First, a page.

Below are some photographs showing the methods we used when sampling. Data Analysis Having gathered the data, I need to analyse it in a way that will answer the key questions: ‘Does discharge increase downstream?’ and ‘Does velocity increase downstream?’ Therefore my first graphs plot velocity and discharge against the distance along the profile of the river. If Bradshaw’s model is correct these graphs should show a positive correlation. However, the results of both graphs were completely random and showed no correlation.
For example the graph of discharge against profile had the least discharge of 0.17 cumecs at 240 m and the most discharge of 2.07 cumecs at 180 m. The graph of velocity of against profile had the least discharge (0.24m/s) at 420 m and the greatest velocity (1.1m/s) at 30 m. This shows exactly how random the results were as greatest velocity was at the start of the profile and the least velocity was at the end.
Although the results appeared quite random at first, I thought there may have been an overall trend. In order to try and show this I used an averaging method in which I took the 2 adjacent readings and calculated their average. After doing this for each pair of readings I plotted the averages against the length along the profile. Although this helped to eliminate the peaks and troughs and produce a less variable graph it still failed to show a positive relationship with the distance along the profile. As there was no relation shown between distance downstream and velocity / discharge it was necessary to examine the measurements I had taken of other river variables known to affect velocity and discharge.
I plotted each river variable against river profile. For each river variable the results were as follows: Width- There was no relationship between the width of the river and the distance downstream. The measurements showed no correlation with the river being widest at 300m along the site when the width was 14.6 m, and it was least wide further down the profile at 390 m when the width was just 4.4 m Depth – From graph 5 you can see how the depth of the river changes. We can see that the depth varies from just 12 cm to 42 cm, but we can see from the shape of the graph that the variation in depth has no link with the distance along the profile as the shallowest point of the river was at 420 m which was at the very end of the profile when you would expect it to be deeper.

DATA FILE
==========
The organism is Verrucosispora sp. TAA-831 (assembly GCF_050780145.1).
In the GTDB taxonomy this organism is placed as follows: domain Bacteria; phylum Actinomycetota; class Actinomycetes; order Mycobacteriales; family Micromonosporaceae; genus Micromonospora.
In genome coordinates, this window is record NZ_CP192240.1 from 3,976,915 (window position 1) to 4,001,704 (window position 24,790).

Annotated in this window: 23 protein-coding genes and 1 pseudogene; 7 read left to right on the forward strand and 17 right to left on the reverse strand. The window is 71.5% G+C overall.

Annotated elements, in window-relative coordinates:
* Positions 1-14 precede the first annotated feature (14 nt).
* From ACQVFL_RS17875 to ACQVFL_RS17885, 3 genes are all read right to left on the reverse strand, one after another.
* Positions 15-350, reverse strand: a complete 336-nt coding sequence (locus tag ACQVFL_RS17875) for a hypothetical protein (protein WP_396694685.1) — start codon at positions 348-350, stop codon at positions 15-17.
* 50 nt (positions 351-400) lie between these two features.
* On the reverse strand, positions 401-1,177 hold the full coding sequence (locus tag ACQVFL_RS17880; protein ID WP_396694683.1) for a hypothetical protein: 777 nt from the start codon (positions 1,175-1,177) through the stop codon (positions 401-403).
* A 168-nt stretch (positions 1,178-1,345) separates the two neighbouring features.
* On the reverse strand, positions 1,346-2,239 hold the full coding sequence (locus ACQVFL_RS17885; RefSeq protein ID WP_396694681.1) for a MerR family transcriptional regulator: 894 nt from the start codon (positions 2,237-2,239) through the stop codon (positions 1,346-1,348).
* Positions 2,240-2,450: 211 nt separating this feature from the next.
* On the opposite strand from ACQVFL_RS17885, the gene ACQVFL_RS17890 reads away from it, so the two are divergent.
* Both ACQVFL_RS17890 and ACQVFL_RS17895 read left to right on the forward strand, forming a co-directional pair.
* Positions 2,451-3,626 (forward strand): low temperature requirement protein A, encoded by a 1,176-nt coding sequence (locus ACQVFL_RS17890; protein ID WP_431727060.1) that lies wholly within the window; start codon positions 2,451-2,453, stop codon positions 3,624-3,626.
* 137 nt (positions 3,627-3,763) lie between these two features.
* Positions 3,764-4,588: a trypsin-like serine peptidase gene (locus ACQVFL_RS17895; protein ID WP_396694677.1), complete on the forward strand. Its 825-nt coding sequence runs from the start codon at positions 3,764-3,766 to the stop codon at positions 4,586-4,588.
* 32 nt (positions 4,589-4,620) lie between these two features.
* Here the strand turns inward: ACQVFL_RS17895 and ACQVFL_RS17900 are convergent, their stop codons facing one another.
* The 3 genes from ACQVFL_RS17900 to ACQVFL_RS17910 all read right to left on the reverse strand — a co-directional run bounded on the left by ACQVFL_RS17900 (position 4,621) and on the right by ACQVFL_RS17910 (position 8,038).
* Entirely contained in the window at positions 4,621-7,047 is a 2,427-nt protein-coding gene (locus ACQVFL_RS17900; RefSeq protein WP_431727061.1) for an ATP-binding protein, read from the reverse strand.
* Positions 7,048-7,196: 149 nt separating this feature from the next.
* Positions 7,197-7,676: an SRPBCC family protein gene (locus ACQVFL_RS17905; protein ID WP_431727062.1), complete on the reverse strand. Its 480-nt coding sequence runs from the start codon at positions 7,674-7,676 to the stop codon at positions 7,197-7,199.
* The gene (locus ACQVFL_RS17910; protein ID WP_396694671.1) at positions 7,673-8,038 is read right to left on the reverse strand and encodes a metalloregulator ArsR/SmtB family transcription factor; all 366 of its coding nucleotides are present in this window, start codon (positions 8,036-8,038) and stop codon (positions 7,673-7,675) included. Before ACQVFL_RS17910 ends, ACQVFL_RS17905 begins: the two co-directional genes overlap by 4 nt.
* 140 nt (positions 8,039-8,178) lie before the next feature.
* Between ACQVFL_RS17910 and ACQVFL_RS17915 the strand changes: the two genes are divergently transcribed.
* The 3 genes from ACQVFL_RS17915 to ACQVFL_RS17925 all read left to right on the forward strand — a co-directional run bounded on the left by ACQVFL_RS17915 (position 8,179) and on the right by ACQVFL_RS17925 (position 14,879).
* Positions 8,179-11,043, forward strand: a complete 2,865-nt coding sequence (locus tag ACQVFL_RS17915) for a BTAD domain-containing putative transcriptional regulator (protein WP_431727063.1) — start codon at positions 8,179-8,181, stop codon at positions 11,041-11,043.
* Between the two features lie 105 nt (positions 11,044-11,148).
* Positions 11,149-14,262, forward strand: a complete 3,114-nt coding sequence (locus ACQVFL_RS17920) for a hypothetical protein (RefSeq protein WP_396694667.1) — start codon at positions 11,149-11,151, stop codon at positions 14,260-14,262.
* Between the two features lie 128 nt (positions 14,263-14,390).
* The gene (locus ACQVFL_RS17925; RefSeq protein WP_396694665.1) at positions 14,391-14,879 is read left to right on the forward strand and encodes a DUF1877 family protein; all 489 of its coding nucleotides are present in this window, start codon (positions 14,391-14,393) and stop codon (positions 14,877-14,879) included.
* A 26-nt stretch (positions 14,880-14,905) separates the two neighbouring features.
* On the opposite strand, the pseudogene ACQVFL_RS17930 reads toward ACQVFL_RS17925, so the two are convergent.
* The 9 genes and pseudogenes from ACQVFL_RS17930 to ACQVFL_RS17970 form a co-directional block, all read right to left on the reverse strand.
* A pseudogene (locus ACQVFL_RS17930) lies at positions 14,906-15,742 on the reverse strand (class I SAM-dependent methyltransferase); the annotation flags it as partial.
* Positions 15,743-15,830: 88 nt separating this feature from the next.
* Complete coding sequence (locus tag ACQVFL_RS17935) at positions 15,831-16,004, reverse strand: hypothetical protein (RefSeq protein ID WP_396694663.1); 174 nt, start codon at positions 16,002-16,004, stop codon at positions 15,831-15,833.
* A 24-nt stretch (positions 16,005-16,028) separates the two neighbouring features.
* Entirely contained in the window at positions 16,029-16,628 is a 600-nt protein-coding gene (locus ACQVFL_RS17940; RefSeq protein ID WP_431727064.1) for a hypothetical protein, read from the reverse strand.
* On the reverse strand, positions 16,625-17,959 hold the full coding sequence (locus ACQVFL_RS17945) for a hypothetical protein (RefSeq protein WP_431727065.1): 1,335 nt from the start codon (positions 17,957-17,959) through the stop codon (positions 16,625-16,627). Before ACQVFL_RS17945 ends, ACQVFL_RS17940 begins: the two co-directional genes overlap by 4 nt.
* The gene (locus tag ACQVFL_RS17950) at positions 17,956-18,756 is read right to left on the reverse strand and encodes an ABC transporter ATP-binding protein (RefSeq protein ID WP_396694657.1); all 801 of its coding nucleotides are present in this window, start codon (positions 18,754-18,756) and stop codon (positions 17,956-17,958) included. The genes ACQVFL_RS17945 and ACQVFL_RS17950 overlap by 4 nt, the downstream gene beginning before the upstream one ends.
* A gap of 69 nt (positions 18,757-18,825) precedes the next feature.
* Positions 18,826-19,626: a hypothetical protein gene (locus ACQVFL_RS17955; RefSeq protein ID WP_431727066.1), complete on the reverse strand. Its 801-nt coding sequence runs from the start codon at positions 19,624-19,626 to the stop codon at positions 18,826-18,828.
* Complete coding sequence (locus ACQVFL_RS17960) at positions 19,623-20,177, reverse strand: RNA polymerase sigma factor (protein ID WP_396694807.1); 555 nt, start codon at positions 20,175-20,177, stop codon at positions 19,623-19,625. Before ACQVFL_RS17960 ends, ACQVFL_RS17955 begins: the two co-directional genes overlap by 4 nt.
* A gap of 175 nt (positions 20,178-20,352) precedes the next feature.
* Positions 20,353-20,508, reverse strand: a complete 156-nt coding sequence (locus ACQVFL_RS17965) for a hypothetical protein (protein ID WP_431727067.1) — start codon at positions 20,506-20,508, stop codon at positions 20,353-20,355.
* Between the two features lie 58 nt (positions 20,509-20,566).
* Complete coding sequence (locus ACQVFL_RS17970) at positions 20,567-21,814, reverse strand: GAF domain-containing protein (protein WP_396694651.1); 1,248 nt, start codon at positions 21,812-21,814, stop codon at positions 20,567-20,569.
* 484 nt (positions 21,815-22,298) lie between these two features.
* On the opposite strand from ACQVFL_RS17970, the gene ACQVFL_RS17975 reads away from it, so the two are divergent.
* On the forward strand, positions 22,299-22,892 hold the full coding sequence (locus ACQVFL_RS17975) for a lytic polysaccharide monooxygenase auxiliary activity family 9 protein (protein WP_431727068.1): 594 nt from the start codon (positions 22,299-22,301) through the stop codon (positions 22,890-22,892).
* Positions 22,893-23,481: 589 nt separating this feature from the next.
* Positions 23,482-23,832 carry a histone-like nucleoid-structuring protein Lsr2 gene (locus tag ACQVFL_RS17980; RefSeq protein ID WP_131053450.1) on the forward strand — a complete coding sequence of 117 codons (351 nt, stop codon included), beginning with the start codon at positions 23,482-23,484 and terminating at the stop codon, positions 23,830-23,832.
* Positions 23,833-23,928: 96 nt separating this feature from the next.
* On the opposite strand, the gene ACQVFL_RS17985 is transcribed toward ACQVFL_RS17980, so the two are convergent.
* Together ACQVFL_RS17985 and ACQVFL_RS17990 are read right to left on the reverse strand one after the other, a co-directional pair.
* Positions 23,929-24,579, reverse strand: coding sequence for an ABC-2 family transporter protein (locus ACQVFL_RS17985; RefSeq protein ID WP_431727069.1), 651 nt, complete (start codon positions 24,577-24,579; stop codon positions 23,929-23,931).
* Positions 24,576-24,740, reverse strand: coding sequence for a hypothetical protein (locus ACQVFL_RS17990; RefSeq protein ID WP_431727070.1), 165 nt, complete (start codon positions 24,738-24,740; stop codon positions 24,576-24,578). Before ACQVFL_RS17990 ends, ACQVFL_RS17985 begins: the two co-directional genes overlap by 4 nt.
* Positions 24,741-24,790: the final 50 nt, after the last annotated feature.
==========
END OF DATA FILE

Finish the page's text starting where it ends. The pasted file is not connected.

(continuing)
Cross-sectional Area The pattern shown by the graph is random. This was obvious as the cross-section area is determined by the depth and width of the river and these were also completely random. The greatest cross-sectional area was 3.19mat 180 metres, whilst the least was 0.74 m again at 450 metres. Hydraulic Radius – Again there is no relationship between hydraulic radius and the distance along the profile. The greatest value was 0.355 at 180m and the least was 0.07 at 450 m and 270m Wetted Perimeter – The results for wetted perimeter were completely random. The largest reading of 16.3m was at 300m, the lowest ( 6.08m ) at 30m. The readings had a range of 10.22m. There was not much difference between first and last (10m ) readings along the river profile.
It is quite obvious that none of the river variables tested had any positive correlation with the river profile in any way that would be expected if Bradshaw’s model were correct. An assumption could be made that the only reason velocity and discharge have not correlated is due to the fact that the river variables which affect them haven’t correlated. This needs investigating further by relating each variable to velocity and discharge because there could be other factors accounting for the absence of positive correlation. For example it cannot be assumed that a point of non- correlation between velocity and river profile will match a point of non-correlation of river depth and profile for example. To investigate these relationships I plotted scatter graphs for the different variables so that I could use Spearman’s Rank to obtain a numerical value for the quality of the relationship between each set of variables. The results were as follows.